Airports used to be exotic places. The sort of place which seemed to require the wearing a collar and tie, if not a suit – or perhaps that was just Aldergrove.
The fares created the ambience – London in the early-1980s could cost £200 return – only those who might wear smart clothes could afford to fly, most of us rattled by rail from Stranraer to Carlisle before changing trains for the journey south. London Euston to Larne Harbour was a whole day journey, leaving London in the morning, arrival in Stranraer would be in time for the Sealink ferry leaving at seven o’clock. It would be after nine o’clock before the ferry docked, after a crossing that was sometimes undulating.
To fly was a special luxury. British Midland made it more accessible when British Airways’ monopoly of the Belfast route came to an end. There would be smiling ground staff to greet you and to print off boarding cards and there would be a very civilised boarding of the flight as passengers were called by row numbers. Airborne, there would be the offer of complimentary drinks before a meal was served. Landing at Heathrow would bring a blunt of reminder of one’s point of origin, the gates for the Irish flights were at a distant remove from the rest of the arrivals at Terminal 1. Presumably, there were security concerns underlying the “quarantining” of Belfast passengers, but if there were, no-one ever explained.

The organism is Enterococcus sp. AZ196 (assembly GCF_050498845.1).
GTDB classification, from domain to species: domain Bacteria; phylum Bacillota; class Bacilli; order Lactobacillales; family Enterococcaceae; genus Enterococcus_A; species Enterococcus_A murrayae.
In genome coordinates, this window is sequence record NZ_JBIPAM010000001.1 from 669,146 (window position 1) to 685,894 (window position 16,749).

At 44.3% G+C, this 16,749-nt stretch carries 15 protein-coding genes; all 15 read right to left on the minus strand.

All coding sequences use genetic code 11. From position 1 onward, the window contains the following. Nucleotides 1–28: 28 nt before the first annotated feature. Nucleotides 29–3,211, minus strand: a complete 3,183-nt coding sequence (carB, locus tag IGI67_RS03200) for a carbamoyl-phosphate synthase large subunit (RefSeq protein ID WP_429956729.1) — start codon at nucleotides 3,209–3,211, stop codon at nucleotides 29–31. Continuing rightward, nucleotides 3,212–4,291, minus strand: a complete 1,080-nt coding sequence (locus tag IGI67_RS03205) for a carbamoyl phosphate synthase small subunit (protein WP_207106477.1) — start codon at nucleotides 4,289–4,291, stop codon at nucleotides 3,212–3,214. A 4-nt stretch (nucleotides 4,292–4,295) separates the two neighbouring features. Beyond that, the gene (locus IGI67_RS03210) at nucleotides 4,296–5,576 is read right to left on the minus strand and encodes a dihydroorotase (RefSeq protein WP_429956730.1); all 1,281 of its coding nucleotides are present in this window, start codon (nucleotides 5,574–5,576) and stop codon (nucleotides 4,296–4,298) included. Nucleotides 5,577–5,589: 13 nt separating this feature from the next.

Any imagined exotic quality has long since disappeared from air travel. Dublin Airport has more an atmosphere of a busy bus station than a place where adventures might begin. Perhaps the departure gates for long haul flights have a different mood, but for the thousands travelling with low fare airlines, it is all very prosaic.
But prosaic is OK. Those of us who might rarely have flown anywhere can travel routinely to see family and friends. Those of us who used much of the little time we had to spare simply getting from one place to another can now be at our destination in a couple of hours. Even the flight times seem set to allow for those whose time is tight – a full day of doing things in Dublin before travelling out to the airport for a late evening flight. A take off time of 10.15 pm, allowing landing in Bristol by eleven and, hopefully, an arrival in Somerset by soon after midnight.
Complimentary drinks and airline food are a small sacrifice for having the chance to fly.